CEDAR FALLS — The City Council has launched the city on a historic quest — on a historic road.
Council members last week unanimously approved a resolution supporting the placement of historic sights along old U.S. Highway 20’s route through the city in 1927.
It’s part of a movement to get “historic” Highway 20 markers across the state and the U.S.
The request was submitted by Kim Manning of the Cedar Falls Tourism and Visitors Bureau
“We are members of the Historic U.S. Route 20 Association and believe participation in the association, the marking of the route and ongoing promotion will generate additional tourism in our community,” Manning said.
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Brandy Ripley of the Sac County Economic & Tourism Development Commission in Wall Lake is involved in the Iowa effort
“It looks like we’re getting a lot of support,” she said, and it’s possible Iowa would be the first state to have the historic route designated all the way across the state—an expanse of nearly 300 miles between Dubuque and Sioux City. According to organizers, communities along the route must individually agree to the designation.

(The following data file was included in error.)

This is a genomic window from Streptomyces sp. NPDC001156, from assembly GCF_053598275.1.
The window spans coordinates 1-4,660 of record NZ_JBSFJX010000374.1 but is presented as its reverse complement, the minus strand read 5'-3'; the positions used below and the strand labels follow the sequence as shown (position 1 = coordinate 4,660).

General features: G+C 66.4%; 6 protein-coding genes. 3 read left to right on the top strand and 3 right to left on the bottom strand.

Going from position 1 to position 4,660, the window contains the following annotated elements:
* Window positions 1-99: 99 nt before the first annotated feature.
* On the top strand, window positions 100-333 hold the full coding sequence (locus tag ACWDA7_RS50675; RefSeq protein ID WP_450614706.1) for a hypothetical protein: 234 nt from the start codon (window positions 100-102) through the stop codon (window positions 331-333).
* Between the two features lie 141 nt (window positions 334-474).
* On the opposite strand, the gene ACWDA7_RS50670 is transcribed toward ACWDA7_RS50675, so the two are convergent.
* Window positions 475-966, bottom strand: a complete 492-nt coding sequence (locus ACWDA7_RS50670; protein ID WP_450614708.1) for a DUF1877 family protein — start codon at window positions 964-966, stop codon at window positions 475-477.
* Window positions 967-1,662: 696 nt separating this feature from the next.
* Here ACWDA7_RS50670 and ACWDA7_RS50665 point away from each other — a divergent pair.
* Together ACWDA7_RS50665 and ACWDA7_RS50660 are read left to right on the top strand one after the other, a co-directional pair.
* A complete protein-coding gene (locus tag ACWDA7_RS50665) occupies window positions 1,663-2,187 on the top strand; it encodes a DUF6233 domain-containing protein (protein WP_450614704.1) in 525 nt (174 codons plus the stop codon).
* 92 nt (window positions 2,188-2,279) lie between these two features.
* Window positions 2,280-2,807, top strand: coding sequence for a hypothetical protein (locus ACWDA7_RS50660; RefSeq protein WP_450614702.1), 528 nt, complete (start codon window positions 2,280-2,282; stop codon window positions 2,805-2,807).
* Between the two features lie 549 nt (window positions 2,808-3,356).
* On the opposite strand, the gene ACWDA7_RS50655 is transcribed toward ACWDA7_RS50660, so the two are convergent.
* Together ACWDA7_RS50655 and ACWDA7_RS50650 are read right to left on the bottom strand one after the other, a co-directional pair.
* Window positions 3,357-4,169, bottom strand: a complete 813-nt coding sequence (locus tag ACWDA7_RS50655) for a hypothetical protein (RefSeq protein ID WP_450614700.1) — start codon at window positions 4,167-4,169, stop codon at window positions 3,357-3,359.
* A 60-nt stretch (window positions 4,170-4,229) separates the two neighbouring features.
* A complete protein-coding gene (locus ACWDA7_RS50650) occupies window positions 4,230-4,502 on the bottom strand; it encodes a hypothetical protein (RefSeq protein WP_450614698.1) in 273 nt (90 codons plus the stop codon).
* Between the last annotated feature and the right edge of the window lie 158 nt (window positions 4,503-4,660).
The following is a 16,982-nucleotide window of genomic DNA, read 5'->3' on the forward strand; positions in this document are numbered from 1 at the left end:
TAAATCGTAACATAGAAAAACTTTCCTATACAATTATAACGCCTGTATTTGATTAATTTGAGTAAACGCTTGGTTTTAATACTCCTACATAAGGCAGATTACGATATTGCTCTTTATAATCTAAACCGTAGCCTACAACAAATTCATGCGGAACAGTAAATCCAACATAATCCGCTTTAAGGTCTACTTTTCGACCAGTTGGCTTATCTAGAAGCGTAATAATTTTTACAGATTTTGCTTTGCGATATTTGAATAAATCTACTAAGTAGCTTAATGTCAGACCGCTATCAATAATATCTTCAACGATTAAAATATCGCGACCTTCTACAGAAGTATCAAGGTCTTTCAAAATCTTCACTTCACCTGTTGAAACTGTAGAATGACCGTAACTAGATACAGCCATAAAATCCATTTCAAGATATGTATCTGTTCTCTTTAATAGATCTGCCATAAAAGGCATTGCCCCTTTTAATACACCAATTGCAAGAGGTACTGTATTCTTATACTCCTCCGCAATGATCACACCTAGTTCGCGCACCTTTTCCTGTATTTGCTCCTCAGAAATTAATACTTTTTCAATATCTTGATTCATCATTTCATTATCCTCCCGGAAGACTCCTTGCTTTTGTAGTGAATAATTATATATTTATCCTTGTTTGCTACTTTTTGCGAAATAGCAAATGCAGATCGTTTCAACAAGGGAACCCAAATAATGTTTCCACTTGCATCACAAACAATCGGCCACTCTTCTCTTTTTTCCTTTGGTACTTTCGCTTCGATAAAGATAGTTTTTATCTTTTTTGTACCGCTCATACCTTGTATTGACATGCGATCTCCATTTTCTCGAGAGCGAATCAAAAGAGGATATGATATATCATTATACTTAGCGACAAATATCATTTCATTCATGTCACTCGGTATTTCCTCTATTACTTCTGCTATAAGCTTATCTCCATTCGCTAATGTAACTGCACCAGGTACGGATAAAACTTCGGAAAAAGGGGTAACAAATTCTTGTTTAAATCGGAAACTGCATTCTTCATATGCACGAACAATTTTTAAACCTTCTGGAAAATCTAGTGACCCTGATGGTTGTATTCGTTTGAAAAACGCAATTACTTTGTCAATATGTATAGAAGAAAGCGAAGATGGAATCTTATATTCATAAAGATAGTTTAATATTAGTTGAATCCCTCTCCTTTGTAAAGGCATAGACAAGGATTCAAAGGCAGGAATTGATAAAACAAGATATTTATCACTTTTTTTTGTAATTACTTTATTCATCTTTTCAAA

So far, the governing bodies of five of the seven counties and more than 20 of the 33 cities along U.S. Highway 20 have approved resolutions of support, according to a Historic Route 20 Association newsletter.
The route has historic significance according to the resolution approved by the council, U.S. Highway 20 was created in 1926 from Boston to Yellowstone National Park and eventually extended to Oregon. At one point, it was the longest highway in the country.
Whille U.S. Highway 20 has moved several times over the decades— there are several “old Highway 20s” — the organization is focusing on the 1926 route. In Cedar Falls, that may have included portions of Lincoln and West First streets. But Burger said the exact route has yet to be determined or designated. The Iowa Department of Transportation would help identify the old route, under the resolution adopted by the City Council.
U.S. Highway 20 was widened to four lanes and relocated to the south of the Waterloo-Cedar Falls metro area in the 1980s as part of the federal interstate highway substitution program that totally revamped the metro highway system. Much of old two-lane Highway 20 passed through the middle of communities rather than bypassing them.
“Maybe we can become the next Route 66” Manning said, referring to a famous historic national highway also created about the same time as U.S. 20.